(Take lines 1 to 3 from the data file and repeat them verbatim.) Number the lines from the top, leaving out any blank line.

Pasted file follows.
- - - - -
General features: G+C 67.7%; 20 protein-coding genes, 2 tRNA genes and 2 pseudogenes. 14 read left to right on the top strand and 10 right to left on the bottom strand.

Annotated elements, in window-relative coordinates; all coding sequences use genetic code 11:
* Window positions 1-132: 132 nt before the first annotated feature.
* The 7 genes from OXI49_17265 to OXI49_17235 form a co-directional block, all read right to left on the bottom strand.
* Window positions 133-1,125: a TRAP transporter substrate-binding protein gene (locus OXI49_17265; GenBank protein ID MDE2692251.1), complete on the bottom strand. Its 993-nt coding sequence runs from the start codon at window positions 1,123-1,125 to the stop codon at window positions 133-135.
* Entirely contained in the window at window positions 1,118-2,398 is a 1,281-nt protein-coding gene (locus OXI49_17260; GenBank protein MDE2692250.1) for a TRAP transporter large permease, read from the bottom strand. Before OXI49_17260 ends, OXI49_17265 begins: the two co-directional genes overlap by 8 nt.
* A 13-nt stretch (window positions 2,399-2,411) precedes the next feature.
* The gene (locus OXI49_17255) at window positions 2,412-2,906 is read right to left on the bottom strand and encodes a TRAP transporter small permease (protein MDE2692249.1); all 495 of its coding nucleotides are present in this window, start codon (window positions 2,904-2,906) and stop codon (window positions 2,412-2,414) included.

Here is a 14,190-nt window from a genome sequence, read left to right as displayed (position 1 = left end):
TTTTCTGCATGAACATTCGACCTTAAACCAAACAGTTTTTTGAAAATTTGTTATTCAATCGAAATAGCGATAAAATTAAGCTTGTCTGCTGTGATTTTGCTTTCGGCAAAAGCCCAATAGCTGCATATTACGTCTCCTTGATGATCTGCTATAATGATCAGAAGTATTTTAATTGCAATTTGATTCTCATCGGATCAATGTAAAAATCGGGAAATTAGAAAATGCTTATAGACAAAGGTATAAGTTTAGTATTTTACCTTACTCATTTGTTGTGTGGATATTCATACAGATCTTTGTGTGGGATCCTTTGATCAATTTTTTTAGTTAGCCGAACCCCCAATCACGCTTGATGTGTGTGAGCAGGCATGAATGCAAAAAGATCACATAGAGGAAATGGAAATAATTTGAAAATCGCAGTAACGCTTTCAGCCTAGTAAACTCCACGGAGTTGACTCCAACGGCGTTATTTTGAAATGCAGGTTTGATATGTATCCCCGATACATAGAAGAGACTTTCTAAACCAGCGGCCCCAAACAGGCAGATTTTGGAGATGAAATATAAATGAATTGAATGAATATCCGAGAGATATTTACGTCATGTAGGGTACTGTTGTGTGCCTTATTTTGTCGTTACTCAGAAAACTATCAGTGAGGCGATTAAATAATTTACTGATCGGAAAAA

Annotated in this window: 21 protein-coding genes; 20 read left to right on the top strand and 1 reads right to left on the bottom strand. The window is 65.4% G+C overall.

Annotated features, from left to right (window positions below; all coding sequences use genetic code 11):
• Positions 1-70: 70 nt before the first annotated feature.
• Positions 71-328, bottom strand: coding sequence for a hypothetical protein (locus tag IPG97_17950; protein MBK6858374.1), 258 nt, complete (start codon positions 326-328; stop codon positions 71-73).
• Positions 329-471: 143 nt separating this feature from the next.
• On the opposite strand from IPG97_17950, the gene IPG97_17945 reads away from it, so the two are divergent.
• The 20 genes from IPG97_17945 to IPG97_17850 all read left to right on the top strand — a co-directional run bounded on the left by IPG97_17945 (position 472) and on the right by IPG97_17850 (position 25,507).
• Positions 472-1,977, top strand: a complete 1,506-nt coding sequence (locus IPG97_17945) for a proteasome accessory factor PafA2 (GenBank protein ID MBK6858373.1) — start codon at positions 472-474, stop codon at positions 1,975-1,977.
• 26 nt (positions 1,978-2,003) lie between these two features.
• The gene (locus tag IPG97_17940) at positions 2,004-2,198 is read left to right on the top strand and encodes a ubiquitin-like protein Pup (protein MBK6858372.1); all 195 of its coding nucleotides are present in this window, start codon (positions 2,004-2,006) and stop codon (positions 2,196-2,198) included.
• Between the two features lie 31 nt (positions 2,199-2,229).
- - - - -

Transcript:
General features: G+C 67.7%; 20 protein-coding genes, 2 tRNA genes and 2 pseudogenes. 14 read left to right on the top strand and 10 right to left on the bottom strand.

Annotated elements, in window-relative coordinates; all coding sequences use genetic code 11:
* Window positions 1-132: 132 nt before the first annotated feature.